Traveling in style, that’s how I like to describe our lifestyle! It’s been three months since we picked up our 1969 VW Adventurewagen from an idyllic town in the Welsh countryside, and began living the vanlife.
My oh my has it been a been a rollercoaster ride, with days we’ll never forget, and day’s we’d rather forget! David and I have been traveling the world full-time for five years, saying yes to new experiences and meeting a myriad of characters along the way, but as fun as our old lifestyle was, it was time for a change.
Only one week after first entertaining the idea of vanlife – we bought a bus and jumped gung-ho into our new lifestyle – and it feels like we’ve finally found our perfect fit!
Switching from brick and mortar to full-time van dwelling has come with a few surprises, so to mark our three-month van-niversary, I wanted to share the top ten things we wish we knew before we started on this adventure!
1. How Easy It Is To Live In Such a Small Space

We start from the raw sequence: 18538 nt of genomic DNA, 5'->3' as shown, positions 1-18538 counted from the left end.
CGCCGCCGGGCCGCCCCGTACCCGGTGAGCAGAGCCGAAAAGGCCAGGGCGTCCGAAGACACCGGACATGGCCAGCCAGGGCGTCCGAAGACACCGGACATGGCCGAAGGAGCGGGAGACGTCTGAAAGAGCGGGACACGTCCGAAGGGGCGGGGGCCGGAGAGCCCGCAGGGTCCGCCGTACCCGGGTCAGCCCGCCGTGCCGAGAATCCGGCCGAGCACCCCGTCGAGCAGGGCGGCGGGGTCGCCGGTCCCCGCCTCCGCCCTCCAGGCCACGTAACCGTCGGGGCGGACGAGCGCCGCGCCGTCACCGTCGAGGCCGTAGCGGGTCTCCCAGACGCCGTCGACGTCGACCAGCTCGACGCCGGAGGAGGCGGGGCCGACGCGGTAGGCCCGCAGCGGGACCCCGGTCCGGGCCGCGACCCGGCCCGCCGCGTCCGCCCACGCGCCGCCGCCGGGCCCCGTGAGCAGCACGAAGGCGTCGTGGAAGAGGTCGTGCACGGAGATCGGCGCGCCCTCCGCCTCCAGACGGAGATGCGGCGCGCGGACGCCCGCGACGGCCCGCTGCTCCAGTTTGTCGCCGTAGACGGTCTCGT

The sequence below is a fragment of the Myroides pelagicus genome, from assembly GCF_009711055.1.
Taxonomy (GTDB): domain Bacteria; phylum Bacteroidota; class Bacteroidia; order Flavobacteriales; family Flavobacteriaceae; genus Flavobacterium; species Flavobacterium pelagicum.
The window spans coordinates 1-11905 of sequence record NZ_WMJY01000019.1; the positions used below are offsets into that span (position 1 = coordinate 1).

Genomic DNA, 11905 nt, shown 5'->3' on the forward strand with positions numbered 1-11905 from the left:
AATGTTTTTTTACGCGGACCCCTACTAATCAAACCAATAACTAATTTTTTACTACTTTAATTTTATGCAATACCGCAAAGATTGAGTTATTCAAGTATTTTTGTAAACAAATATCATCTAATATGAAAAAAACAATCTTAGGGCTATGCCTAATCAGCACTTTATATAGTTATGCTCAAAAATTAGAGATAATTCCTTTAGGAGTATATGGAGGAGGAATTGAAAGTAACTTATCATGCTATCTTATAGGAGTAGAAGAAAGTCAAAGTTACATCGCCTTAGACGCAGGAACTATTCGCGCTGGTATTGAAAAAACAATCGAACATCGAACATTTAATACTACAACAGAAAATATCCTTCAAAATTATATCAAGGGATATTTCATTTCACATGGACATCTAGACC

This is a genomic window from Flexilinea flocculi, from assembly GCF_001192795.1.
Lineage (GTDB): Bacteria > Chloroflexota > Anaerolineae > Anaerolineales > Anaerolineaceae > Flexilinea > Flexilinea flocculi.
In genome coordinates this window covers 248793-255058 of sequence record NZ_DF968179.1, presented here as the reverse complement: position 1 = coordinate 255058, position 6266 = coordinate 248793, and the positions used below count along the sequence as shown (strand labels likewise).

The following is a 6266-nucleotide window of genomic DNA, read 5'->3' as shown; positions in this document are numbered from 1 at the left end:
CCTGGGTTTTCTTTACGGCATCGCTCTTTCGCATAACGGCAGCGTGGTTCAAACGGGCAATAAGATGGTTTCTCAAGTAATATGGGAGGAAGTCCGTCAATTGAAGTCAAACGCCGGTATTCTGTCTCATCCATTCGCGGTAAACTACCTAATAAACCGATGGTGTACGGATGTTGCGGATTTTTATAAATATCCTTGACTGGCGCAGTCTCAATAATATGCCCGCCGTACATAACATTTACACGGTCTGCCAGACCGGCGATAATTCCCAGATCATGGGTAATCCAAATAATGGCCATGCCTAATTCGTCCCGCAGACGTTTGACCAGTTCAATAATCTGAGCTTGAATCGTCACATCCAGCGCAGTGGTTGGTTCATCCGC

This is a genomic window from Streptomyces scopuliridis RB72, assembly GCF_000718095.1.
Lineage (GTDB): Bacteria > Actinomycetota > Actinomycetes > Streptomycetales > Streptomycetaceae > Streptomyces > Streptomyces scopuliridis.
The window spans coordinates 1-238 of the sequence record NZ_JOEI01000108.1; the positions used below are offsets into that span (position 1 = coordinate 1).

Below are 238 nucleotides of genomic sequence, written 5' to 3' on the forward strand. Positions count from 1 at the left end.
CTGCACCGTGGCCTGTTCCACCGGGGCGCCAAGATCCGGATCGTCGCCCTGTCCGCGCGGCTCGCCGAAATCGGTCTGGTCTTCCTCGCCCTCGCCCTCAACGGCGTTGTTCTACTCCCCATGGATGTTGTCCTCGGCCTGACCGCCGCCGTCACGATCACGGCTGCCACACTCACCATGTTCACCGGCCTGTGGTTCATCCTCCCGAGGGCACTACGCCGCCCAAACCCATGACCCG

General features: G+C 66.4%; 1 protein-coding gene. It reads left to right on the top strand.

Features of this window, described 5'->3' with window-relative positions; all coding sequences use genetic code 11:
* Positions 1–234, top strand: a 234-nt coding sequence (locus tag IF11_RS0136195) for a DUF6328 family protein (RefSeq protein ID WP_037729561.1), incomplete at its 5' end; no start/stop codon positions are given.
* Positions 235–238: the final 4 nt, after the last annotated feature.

Everyone always seems to “need” a bigger apartment or house, but I’ve always been a small living kinda girl, with dreams of owning my own tiny home starting way back when.
I have to admit, our friends and family did scare me about going so tiny, whenever we told someone about the VW; they had the immediate response of “It’s going to take some getting used to.”
But from day one, living in the Adventurewagen has given us the perfect amount of space! When the place is a mess it takes ten minutes to clean, there’s plenty of room for both of us to hang out and work, and we have more storage than we know what to do with.
I wish someone had told us how easy it would be to live this tiny; we would have done it years ago!
2. Adventures Just Happen
When you travel by plane, you mainly see big cities, and on road trips, there’s a certain amount of organization that has to happen – which means stops are usually pre-planned.
Since hitting the road in the VW bus, we seem to find ourselves getting caught up in almost endless unplanned adventures, from saving lost dogs, and discovering cliff-top camping spots, to making cupcake shop owning friends!